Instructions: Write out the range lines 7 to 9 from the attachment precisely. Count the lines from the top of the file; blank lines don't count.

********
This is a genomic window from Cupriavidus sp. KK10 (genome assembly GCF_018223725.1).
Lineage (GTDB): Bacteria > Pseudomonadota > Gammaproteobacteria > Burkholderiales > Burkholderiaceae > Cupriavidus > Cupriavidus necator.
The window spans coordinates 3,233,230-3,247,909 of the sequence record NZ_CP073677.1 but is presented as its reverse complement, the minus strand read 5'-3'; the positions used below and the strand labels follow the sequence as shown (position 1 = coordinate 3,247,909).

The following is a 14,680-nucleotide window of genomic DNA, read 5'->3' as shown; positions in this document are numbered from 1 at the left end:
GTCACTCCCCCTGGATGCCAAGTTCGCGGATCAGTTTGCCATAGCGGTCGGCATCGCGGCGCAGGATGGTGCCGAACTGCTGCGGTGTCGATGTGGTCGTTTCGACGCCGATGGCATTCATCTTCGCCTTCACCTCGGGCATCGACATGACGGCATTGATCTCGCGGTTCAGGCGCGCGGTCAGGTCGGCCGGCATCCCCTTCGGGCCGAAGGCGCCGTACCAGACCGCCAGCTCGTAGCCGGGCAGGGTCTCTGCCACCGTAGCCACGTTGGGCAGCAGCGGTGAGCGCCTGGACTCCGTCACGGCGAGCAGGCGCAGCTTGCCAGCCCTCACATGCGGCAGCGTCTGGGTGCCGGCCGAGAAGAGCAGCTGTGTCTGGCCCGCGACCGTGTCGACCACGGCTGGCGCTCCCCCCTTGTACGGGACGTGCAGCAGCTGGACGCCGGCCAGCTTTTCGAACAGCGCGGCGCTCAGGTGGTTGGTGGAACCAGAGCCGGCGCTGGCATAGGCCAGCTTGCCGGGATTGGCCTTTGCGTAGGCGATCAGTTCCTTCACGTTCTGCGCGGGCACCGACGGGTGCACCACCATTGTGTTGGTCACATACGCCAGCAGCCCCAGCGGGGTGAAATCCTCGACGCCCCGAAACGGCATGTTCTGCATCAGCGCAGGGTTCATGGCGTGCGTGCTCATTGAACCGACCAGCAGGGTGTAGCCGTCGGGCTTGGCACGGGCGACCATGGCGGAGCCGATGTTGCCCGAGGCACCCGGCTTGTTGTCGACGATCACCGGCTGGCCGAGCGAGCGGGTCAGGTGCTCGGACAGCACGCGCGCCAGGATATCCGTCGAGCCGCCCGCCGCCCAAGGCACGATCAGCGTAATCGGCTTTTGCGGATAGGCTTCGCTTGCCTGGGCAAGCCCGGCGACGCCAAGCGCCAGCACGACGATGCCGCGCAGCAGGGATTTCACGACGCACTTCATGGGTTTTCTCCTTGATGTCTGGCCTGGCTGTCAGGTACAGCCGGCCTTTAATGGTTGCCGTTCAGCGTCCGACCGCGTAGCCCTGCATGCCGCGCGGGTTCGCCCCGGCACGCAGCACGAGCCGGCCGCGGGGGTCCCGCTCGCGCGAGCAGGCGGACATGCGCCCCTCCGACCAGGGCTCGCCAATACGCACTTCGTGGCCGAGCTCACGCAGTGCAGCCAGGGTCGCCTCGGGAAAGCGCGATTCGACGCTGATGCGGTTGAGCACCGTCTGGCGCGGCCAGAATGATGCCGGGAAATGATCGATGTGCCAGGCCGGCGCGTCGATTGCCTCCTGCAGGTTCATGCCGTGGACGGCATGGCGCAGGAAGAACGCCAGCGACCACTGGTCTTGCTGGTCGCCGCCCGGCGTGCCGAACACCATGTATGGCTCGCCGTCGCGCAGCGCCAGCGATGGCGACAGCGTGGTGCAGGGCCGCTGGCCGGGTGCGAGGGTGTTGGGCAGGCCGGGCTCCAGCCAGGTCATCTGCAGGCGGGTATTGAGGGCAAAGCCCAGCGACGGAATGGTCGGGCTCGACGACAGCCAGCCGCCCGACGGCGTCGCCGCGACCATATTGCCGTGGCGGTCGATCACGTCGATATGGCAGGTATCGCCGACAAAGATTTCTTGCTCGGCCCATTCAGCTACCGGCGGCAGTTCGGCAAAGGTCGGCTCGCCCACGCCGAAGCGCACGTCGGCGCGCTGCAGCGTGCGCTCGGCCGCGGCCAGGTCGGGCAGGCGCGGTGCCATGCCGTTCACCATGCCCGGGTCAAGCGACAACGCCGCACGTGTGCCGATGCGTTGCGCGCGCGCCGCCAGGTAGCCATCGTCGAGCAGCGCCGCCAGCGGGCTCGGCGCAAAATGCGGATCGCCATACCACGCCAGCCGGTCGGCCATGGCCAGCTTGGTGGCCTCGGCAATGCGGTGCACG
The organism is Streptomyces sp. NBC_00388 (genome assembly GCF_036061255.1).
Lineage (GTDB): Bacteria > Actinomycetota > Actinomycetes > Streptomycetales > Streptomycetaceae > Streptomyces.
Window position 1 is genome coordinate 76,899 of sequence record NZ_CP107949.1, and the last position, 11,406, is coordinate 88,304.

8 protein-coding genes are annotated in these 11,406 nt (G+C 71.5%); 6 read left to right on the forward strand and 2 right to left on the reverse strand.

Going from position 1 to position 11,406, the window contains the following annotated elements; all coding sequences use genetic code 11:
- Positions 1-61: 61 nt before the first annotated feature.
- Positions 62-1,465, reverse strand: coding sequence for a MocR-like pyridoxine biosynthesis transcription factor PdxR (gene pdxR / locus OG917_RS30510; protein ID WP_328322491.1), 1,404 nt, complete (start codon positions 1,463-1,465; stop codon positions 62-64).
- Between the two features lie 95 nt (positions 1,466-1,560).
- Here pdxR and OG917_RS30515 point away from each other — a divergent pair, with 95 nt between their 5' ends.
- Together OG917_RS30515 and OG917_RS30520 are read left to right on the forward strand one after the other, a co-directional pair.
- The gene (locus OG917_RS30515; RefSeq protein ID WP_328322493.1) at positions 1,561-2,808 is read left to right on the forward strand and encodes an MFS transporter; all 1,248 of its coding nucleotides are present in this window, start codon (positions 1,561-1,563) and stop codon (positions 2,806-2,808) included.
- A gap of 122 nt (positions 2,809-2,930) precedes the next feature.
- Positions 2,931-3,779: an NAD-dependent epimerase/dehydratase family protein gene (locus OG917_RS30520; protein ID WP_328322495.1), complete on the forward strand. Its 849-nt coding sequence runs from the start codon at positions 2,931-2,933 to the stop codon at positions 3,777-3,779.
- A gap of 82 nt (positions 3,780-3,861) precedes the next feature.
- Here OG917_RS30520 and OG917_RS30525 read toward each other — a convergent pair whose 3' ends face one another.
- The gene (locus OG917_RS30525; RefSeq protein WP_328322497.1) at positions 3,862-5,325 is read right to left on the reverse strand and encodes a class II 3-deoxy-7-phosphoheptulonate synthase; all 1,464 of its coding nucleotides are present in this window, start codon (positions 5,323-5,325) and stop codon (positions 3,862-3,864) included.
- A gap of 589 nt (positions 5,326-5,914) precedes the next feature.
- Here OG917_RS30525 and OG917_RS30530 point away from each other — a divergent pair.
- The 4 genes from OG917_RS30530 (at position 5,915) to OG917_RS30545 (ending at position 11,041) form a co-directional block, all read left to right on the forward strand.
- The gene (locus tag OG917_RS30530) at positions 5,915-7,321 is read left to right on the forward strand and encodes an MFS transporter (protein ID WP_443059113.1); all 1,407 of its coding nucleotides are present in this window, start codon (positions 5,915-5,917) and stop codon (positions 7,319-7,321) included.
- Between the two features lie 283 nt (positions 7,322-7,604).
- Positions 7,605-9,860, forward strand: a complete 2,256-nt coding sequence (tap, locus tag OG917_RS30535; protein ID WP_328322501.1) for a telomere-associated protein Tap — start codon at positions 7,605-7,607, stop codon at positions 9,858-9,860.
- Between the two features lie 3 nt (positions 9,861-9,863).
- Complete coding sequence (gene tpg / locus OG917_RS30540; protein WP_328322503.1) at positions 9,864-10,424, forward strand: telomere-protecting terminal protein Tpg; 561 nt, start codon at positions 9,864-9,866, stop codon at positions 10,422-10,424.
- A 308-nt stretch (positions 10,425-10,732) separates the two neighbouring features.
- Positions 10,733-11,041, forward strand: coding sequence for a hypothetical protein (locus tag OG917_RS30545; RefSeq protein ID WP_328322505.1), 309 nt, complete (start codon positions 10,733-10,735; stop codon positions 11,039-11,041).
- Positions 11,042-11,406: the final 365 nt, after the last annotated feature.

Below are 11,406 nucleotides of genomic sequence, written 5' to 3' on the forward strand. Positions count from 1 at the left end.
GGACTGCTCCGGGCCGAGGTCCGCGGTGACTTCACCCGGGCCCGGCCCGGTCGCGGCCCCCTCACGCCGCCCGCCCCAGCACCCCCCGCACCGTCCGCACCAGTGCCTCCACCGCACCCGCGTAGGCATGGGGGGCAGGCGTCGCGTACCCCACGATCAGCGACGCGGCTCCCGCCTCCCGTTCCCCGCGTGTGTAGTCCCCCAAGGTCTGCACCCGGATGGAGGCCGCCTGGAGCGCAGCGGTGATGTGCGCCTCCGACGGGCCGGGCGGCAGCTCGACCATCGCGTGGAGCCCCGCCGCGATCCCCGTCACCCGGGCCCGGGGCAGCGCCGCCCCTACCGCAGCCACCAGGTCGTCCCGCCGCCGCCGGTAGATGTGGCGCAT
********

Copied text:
Lineage (GTDB): Bacteria > Actinomycetota > Actinomycetes > Streptomycetales > Streptomycetaceae > Streptomyces.
Window position 1 is genome coordinate 76,899 of sequence record NZ_CP107949.1, and the last position, 11,406, is coordinate 88,304.

8 protein-coding genes are annotated in these 11,406 nt (G+C 71.5%); 6 read left to right on the forward strand and 2 right to left on the reverse strand.